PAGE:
An alternative perspective

While small irrigation projects are the need of the hour, the government is obsessed with big projects

 
Published: Sunday 31 August 1997

Big blunders:large projects ca meaningful understanding of water resources development ( wrd ) has to begin with the analysis of the economic growth processes which affect it adversely. The growth model which we are pursuing is that of the North and the modernisation process associated with it.

Any serious discussion on the sustainable use of resources, such as water, has to unequivocally reject the ideology of industrialism. Without this, we can never re-orient resource use patterns. Today, this is the major challenge before humankind and more so, in a populous country like India.

What does this development mean for the majority of people in the country? During the past 50 years, as many as 20 million people have been displaced by irrigation projects alone. Add to this the numbers uprooted by other 'development' projects. Altogether 50 million people have been turned into oustees.

The major conceptual cobweb which is hindering reform in the irrigation sector, is the stranglehold of the techno-engineering modus-operandi of irrigation as well as other water-use planners. In this compartmentalised methodology of project planning, there is excessive obsession with large surface storage. Water is not a commodity, as the Central Water Commission and most irrigation engineers and planners view it. It is a dynamic renewable resource and its renewability and effective availability hinges on its harmony with and holistic interdependence on land and vegetation.

The efficiency of the surface irrigation system is low; whether it is utilisation of the irrigation potential or productivity of irrigated crops, the over-all performance record is far from satisfactory. The gap between the potential created and utilised has been widening plan after plan. During the Seventh Plan the gap was as high as five million hectares (mha) - an area nearly equal to the potential created during the plan at a massive cost of Rs 15,000 crore. By the end of the Eighth Plan, the gap had mounted to nine mha. Again, this is almost equal to the irrigation potential created during the plan at a cost of nearly Rs 30,000 crore.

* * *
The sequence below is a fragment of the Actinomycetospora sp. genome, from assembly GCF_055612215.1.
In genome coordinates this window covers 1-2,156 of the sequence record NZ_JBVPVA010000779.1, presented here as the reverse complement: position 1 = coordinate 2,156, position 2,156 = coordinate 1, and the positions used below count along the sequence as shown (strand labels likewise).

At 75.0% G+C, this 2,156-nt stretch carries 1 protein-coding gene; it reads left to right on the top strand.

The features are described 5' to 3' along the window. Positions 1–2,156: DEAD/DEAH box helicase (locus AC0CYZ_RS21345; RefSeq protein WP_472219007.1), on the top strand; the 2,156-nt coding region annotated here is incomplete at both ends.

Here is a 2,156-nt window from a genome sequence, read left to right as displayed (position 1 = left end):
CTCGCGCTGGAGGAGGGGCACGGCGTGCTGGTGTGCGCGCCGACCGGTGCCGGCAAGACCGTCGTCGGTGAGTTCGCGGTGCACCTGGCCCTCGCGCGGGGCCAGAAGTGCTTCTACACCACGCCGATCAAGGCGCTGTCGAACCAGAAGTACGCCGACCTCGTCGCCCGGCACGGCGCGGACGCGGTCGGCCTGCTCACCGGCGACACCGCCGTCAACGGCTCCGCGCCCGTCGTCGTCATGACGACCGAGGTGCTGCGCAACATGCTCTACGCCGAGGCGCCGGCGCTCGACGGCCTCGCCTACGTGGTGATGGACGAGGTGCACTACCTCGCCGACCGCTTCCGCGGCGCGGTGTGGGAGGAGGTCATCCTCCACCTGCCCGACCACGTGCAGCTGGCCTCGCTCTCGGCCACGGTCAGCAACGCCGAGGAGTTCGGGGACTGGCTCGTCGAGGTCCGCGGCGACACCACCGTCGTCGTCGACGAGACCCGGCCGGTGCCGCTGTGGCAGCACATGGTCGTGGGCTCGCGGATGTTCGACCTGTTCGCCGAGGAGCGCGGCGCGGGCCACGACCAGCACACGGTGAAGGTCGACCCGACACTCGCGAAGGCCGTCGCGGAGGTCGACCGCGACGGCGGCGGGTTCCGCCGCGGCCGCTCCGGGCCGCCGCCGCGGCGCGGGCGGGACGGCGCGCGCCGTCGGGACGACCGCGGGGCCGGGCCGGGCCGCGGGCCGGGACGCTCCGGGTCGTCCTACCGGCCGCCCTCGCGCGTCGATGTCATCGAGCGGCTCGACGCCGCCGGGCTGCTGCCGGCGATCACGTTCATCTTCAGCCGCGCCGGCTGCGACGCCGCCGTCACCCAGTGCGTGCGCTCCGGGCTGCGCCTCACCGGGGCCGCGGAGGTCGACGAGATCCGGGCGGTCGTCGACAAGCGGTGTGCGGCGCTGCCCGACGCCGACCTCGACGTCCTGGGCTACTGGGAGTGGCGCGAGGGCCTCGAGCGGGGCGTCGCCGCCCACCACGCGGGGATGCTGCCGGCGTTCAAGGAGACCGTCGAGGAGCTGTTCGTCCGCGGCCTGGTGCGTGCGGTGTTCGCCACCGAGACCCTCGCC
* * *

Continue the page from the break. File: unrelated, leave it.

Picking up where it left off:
Exposing the myth Here, it is necessary to expose the myth that the success and spread of the Green Revolution is the singular contribution of the large dams in the country. Factually speaking, even in Punjab and Haryana, the green revolution has been facilita-ted by the tubewells. Electrification and heavy subsidy on power to the farm sector has been a major factor in the great leap forward of the tubewell phenomenon.

It is often forgotten, more by choice and convenience by the irrigation lobby, that what happened in Punjab's agricultural growth is the result of many fortuitous circumstances and clustering of many factors; it is not possible to duplicate this elsewhere. Yet, the sugarcane and cash crop lobby in Maharashtra and Gujarat is clamouring for big irrigation projects. Interestingly, the industrial lobby has a vested interest in irrigation projects as it is a sure way to secure and divert water for industrial use, as has happened in a big way in Maharashtra.

The root cause of crisis in our irrigation sector is the conceptual flaw with respect to the form and size of water storage. Water is required the year round to sustain crops, vegetation and life, but the distribution of rainfall in India varies from region to region. Given this marked mismatch in the availabi-lity and requirement of water, there is certainly a need to store water. The question is: where can it be stored best, easily and at lower cost? In other words, what is the ecologically safe, socially just and economically cost-effective method of storing water?

Adequate water can be harvested through proper land use to sustain basic water needs on an assured basis through stream and river flows. If ecological balance is maintained, the historically established crops can be sustained on the annual and moisture-cycle of the region. Keeping this in view, farmers evolved crop rotation and mixed farming and learnt to maintain the fertility of the soil through the centuries.

All in all, the conservation and storage of water through grass, forage and vegetation cover and root system is most effective. Proper understanding of the relationship between forest and rivers, flora, fauna and total biomass productivity is the pre-condition for sound and sustainable wrd.

H M Desarda is member department of planning water issues, government of Maharashtra.

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